Italy: Internationalisation Of Small To Medium Sized Businesses In An Economic Crisis

Terms such as internationalisation, transnational and global are often excessively used in books, the media and the Internet. They are often capable of causing confusion to those who have not included it at least once in the syntax of its own business structure.

A recent report by the Italian Ministry of Economic Development concerning the state of the Italian economy in terms of trade with foreign countries, clearly showed the economic downturn affected all productive sectors and also had an impact on consumer confidence dropping by 10.4% from the previous year. While exports have shown a steady growth with the success of 'made in Italy' products on the international markets, the information that emerged regarding imports clearly showed a decline in the 2012 economic downturn that affected all productive sectors.

In comparison to Europe, it is clear that there has also been a sharp increase in data compared to 2011 related to trade with new European countries, with a variation of 11.5% in exports and 9.6% in imports.

This data reflects the same phenomenon of opening towards the markets outside Europe with a constant and growing trend. The leading country in this trend is Germany which over the analysed period exported goods and services for a value of 992.3 billion Euros, while Italy has still recorded a growth with 325.6 billion Euros. Spain, Greece and Portugal saw a decrease in imported goods during 2012 at the same time as Italy which saw a drop of 5.5%. The likelihood of this is due to the decreasing purchase power and hold off from investment. Some countries tend to export more than what they import and a result of this allows non European countries to buy affordable prices while we pay more for theirs and import them less.

With reference to goods, Italian exports have seen a significant increase in October of 2012 of 8.6%, while the imports decreased to 3.2%. Looking at Italy compared to other industrial countries, the data confirms the health of our 'made in Italy' products and therefore the strength of our companies to react to the effects of the international crisis. In 2012, the Italian exports of goods and services amounted to 6.7%, with a higher position than France that registers 5.3% and United Kingdom with 4.6%. Germany registers 7.8%, which owes its success to export of technology in the favor of the emerging countries, particularly China. It is "the best result ever reached by Italy", as stated by a report from Coldiretti. The report on the Italian exportation of 'made in Italy' products such as traditional food products, with a stable percentage of exportation towards the European countries and particularly Germany (+5%), France (+9%) and the United Kingdom (+3%), for a total increase of 6% in the European Union.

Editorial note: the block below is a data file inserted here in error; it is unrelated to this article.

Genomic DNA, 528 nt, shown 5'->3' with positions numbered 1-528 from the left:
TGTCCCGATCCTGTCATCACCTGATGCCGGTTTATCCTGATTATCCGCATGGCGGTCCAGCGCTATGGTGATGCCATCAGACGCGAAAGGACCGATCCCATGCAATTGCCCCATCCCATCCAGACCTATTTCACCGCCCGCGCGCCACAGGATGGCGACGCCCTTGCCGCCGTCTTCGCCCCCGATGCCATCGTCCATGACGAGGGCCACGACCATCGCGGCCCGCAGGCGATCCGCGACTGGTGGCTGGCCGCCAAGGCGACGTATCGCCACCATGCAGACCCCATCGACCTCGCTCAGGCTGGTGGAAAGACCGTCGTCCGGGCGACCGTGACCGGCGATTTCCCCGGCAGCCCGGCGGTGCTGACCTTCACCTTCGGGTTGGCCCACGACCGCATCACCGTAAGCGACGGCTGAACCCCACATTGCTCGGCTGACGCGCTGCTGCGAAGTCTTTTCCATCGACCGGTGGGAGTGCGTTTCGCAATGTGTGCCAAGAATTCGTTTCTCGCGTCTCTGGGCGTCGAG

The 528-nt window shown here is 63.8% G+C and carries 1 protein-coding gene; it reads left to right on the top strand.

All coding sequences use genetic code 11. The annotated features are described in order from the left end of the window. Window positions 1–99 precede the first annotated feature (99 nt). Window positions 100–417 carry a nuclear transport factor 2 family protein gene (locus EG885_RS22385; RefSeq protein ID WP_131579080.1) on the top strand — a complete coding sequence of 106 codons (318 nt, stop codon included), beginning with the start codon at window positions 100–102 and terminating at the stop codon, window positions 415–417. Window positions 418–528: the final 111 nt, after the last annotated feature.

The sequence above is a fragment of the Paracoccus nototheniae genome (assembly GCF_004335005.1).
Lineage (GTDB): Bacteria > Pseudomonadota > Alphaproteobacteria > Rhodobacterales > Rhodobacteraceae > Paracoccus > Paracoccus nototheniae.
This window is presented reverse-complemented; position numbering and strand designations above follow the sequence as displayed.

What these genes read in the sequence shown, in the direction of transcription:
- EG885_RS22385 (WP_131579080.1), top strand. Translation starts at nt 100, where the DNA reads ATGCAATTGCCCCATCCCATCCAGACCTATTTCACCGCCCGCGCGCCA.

Despite this, the emerging countries represent the real opportunity: 10% increase in exports, with peaks prominent as for Russia and China, where the export of wine registers percentage of 44% and 25%.

Alongside the traditional trend we find surprises such as a boom in exports of 19% of Italian beer to the UK and 20% rise with cheese exports to France. The growth in the exportation of these manufactured Italian products shows more value than meets the eye; especially given the exports go to countries notorious for the exportation of their own beer and cheese that also are cutting back on the imports of foreign products.

It is true that the 'made in Italy' products are not only a cultural identity factor felt by the majority of Italians but it is also seen as an opportunity for the economic recovery from the crisis. An increase in exports means an increase of production, investment, and also the flourishing of professions and services related to it.

The employer who decides to face this project needs to decide a solid strategy. This is more so for small to medium sized Italian companies who intend to extend their services beyond the national borders. Without the necessary experience in place, it can be a great risk for the entrepreneur and their business.

A report carried out by Unicredit on a small number of companies looking to engage in internationalisation, has shown how important the aspect of logistics and technical and psychological support are as they face an unknown market.

Guidance should be offered to these small and medium-sized enterprises which could easily come from banks, trade associations and professionals from mere participation in trade fairs abroad, to the search of financial partners or to support the evaluation of business opportunities and their respective counterparts. Any decision concerning foreign markets is thus a strategic one to make and requires careful and expert preliminary study on all the external and internal factors.

The content of this article is intended to provide a general guide to the subject matter. Specialist advice should be sought about your specific circumstances.

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